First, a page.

Access the story as it orginally appeared in Nonprofit Quarterly.
Telling the story of U.S. public education requires more than Twitter’s 140 characters, but the problems are easy to identify. Many students are struggling, particularly those from low-income families, those with disabilities, those who do not have a command of English as a second language, and those who are children of color. National, state, and local policy debates have focused on strategies for improvement, but finding solutions that show proven results in the field is harder because the realities are so complex.
The Denver Public School district (DPS) teaches its 91,000 students in 200 schools that combine “traditional, innovation, magnet, charter and pathways schools.” Their student body is diverse: “Fifty-six percent of the school district’s enrollment is Hispanic, 23 percent is Caucasian and 14 percent is African American. […] 69 percent qualify for free and reduced-price lunches [FRL], an indicator of poverty.”
The strategy the district implemented over a period of years included many elements favored by school reform advocates. Now, we have the results of a recent study of the DPS system by Education Resource Strategies (ERS), funded by the Charles and Lynn Schusterman Family Foundation, to give us a deep assessment of a school district many see as a model of successful school reform.
The ERS study, according to Chalkbeat, found that the “top-to-bottom efforts to reform Denver Public Schools are showing positive results, helping the district post the second highest rates of academic growth among large U.S. districts.” But while the district has improved overall, the “achievement gaps separating students living in poverty from their better-off peers has not been significantly reduced.”
ERS cited four system-wide characteristics as leading to improved effectiveness:
In many urban districts, willy-nilly expansion of charters has left traditional public schools underpopulated and under-resourced, causing harm to the students and to communities as a whole. At a time when portfolio management and school choice are high on the agenda of many reform advocates and policymakers, it’s important that Denver has effectively managed public “schools with different governance structures.” This is possible in Denver because the district is also the chartering authority for charter schools that serve its students. Other states where chartering is not seen as the function of the local school district might do well to study these results as they adopt new policies.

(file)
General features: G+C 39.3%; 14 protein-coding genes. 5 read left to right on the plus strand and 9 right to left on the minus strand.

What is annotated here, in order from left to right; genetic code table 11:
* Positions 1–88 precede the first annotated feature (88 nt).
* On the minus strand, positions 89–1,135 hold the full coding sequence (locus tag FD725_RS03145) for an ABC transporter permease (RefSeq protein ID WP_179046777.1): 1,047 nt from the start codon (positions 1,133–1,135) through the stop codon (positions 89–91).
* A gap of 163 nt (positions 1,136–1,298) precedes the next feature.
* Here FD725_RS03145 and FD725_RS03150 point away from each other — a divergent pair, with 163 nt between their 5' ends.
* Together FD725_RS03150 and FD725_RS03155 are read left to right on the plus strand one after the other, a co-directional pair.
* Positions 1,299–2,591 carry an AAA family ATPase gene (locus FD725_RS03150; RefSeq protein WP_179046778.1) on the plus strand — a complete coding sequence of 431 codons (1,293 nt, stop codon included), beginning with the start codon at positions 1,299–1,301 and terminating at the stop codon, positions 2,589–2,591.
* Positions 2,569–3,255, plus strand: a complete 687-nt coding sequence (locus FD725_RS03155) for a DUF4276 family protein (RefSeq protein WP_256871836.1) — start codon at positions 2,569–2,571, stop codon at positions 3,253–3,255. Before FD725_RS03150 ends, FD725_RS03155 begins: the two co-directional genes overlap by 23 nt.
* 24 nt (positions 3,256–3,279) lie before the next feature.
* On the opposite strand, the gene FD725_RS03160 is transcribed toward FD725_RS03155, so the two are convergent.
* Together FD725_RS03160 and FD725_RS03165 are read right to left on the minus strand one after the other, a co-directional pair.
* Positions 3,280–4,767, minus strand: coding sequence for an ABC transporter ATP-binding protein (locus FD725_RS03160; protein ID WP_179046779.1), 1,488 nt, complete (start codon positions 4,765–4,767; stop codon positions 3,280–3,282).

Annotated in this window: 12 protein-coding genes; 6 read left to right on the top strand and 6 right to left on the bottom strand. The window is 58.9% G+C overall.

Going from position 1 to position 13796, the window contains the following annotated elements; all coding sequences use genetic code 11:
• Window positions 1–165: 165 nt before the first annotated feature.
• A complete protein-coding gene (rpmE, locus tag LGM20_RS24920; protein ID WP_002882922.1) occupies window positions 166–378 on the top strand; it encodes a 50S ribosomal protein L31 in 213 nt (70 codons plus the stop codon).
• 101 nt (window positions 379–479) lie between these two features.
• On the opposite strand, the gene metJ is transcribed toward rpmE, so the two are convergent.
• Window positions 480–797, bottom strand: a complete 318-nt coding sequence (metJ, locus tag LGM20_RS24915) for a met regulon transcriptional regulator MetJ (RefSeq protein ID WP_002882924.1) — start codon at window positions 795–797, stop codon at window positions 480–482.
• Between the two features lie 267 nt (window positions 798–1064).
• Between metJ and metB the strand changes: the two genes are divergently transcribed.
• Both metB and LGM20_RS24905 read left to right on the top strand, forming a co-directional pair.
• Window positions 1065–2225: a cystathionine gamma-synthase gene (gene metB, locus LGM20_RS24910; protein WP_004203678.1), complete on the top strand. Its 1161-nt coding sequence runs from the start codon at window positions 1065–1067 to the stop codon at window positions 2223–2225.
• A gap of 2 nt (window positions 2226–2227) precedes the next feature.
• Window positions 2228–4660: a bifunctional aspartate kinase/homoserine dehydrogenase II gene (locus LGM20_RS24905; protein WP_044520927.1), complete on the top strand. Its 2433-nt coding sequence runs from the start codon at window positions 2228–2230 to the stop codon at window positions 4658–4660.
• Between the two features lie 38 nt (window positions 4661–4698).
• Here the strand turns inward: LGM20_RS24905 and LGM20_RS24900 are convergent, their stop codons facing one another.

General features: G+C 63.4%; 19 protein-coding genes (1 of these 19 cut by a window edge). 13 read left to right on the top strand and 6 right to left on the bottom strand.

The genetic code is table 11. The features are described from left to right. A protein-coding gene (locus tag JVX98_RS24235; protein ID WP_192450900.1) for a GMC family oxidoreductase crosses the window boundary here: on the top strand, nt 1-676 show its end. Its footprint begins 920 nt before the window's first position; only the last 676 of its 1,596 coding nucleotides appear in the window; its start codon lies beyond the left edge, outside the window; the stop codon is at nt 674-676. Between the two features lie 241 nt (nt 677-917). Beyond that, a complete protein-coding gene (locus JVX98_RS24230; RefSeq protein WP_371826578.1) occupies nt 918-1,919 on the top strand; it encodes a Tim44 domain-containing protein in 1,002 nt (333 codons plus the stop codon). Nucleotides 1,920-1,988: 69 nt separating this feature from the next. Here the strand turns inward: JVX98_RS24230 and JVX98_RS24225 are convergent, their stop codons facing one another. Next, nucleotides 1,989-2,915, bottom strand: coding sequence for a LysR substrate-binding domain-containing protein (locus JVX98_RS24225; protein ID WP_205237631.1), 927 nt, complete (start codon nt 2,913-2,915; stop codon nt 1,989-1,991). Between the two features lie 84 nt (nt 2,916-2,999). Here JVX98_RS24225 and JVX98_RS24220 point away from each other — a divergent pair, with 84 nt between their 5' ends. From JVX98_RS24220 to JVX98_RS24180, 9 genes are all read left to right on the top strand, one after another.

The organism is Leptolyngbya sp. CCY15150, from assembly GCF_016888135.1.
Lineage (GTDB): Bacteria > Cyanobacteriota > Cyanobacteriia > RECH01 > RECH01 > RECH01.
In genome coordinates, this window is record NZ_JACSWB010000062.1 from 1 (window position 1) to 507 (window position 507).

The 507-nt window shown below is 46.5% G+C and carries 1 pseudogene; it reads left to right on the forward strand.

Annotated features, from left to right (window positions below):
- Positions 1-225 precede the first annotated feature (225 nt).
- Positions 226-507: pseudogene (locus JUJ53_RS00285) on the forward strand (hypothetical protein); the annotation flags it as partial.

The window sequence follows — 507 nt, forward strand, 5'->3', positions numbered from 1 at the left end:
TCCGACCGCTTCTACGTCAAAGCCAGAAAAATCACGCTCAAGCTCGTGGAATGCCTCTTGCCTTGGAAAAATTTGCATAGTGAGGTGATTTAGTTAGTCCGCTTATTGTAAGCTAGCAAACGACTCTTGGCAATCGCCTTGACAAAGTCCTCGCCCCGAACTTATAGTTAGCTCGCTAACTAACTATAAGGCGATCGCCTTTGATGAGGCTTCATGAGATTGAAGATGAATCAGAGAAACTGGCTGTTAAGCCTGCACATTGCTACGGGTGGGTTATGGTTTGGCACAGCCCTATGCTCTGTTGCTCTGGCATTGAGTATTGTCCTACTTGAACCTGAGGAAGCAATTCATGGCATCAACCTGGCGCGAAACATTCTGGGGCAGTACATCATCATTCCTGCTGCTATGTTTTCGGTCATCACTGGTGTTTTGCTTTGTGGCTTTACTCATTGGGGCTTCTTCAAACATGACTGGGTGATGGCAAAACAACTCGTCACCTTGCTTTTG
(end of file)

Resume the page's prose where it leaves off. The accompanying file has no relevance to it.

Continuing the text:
The Denver Public Schools’ strategy has also included the closure of schools that continually fall short of performance goals, replacing them with charter schools. The ERS study cautions the district to temper its aggressive approach to school replacement, a warning other districts should heed as well. Karen Baroody, managing director of ERS, told Chalkbeat:
On another important front, Denver still has a ways to go. Economic and racial integration is important, as integrated schools have both educational and civic benefits for all students. On this measure, Denver’s schools’ current reform strategies are not proving successful. ERS urged Denver public schools to “strategically place ‘proven models and operators’ of schools and adopt policies “that encourage integration in gentrifying neighborhoods.” Creating those policies is a challenge many school districts face, as housing patterns reflect an increasing separation of rich from poor and whites from people of color. Here, Denver may want to learn from Louisville, Kentucky, where there has been success in integration.
The successes Denver has achieved have not come without controversy. The district’s highly centralized management structure has raised questions of just how democratic and community-based the decision-making process is. In a deep look at the Denver system, Jeff Bryant, writing for AlterNet, concluded, “What Denver parents seem to want most from education policy in their community is for leaders to find a different way to talk about these issues, and to solicit, and honor, parent input before decisions are made.”
Denver’s successes are impressive, but they do not point to a primrose path to overcoming the effects of poverty and racial segregation on children. That lesson may be the most important one that this study of the Denver experience has to teach us.—Martin Levine